Death Row

Federal Appeals Court Bars Automatic Solitary Confinement for Former Death Row Prisoners

The U.S. Court of Appeals for the Third Circuit on February 9 declared unconstitutional Pennsylvania's long-standing practice of automatically keeping capital defendants in solitary confinement after courts had overturned their death sentences. Saying that, “Scientific research and evolving jurisprudence has made the harms of solitary confinement clear,” the unanimous three-judge panel ruled that prisoners whose death sentences have been overturned have a constitutionally protected interest against being held in solitary confinement, unless the state could show, after an individualized assessment, that such custody was necessary for security and safety reasons. Shawn Walker and Craig Williams, the former death row prisoners who brought the suit, had spent 14 and 22 years, respectively, in solitary confinement on death row before courts vacated their death sentences. Then each was kept on death row without a death sentence for the six additional years it took to conduct the resentencing proceedings in their cases. In barring continued treatment of inmates like Walker and Williams as death-row prisoners without any demonstrated security need to do so, former Chief Circuit Judge Theodore McKee warned that "Inmates in solitary confinement on death row without active death sentences face the perils of extreme isolation and are at risk of erroneous deprivation of their liberty. Accordingly, they have a clearly established due process right under the Fourteenth Amendment to avoid unnecessary and unexamined solitary confinement on death row." According to a July 2015 DPIC analysis of Pennsylvania death row, 115 former death-row prisoners whose convictions or death sentences had been overturned in post-conviction proceedings had been resentenced to life or less, or acquitted. Most had been kept in death-row solitary confinement without active death sentences before being resentenced or exonerated.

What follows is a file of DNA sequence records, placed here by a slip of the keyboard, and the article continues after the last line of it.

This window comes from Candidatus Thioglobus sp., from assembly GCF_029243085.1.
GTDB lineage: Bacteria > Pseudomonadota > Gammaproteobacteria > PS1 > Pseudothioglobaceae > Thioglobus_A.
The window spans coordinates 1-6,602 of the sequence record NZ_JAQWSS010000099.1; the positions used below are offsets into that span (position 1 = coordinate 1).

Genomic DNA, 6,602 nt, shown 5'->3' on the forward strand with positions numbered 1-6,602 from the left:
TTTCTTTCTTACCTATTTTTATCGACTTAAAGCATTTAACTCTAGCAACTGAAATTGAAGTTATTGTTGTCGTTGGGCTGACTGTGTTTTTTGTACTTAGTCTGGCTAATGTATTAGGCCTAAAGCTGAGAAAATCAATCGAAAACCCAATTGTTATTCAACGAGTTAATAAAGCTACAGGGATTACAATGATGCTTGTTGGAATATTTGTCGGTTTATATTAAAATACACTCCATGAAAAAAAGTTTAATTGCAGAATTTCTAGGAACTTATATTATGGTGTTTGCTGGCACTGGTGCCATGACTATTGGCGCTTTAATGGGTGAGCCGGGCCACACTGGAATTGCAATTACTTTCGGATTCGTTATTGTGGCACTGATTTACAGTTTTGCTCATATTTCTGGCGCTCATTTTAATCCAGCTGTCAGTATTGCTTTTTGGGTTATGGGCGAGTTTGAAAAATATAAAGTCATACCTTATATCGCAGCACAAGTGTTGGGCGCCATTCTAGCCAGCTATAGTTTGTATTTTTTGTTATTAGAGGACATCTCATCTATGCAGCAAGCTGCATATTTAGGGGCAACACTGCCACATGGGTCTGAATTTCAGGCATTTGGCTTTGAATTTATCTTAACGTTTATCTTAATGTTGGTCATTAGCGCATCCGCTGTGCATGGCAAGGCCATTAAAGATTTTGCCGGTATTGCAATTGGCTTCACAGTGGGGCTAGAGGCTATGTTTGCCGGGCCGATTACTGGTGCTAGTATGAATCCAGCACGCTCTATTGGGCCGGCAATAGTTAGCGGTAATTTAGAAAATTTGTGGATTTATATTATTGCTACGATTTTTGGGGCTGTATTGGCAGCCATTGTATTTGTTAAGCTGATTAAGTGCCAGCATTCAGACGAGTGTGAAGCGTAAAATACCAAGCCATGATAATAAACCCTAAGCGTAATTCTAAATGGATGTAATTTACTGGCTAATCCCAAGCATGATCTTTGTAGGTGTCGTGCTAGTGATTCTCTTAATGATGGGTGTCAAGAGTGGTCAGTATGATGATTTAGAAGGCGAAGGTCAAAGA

REPORT: Two-Thirds of Oregon's Death Row Have Mental Impairments, History of Severe Trauma, or Were Under 21 at Offense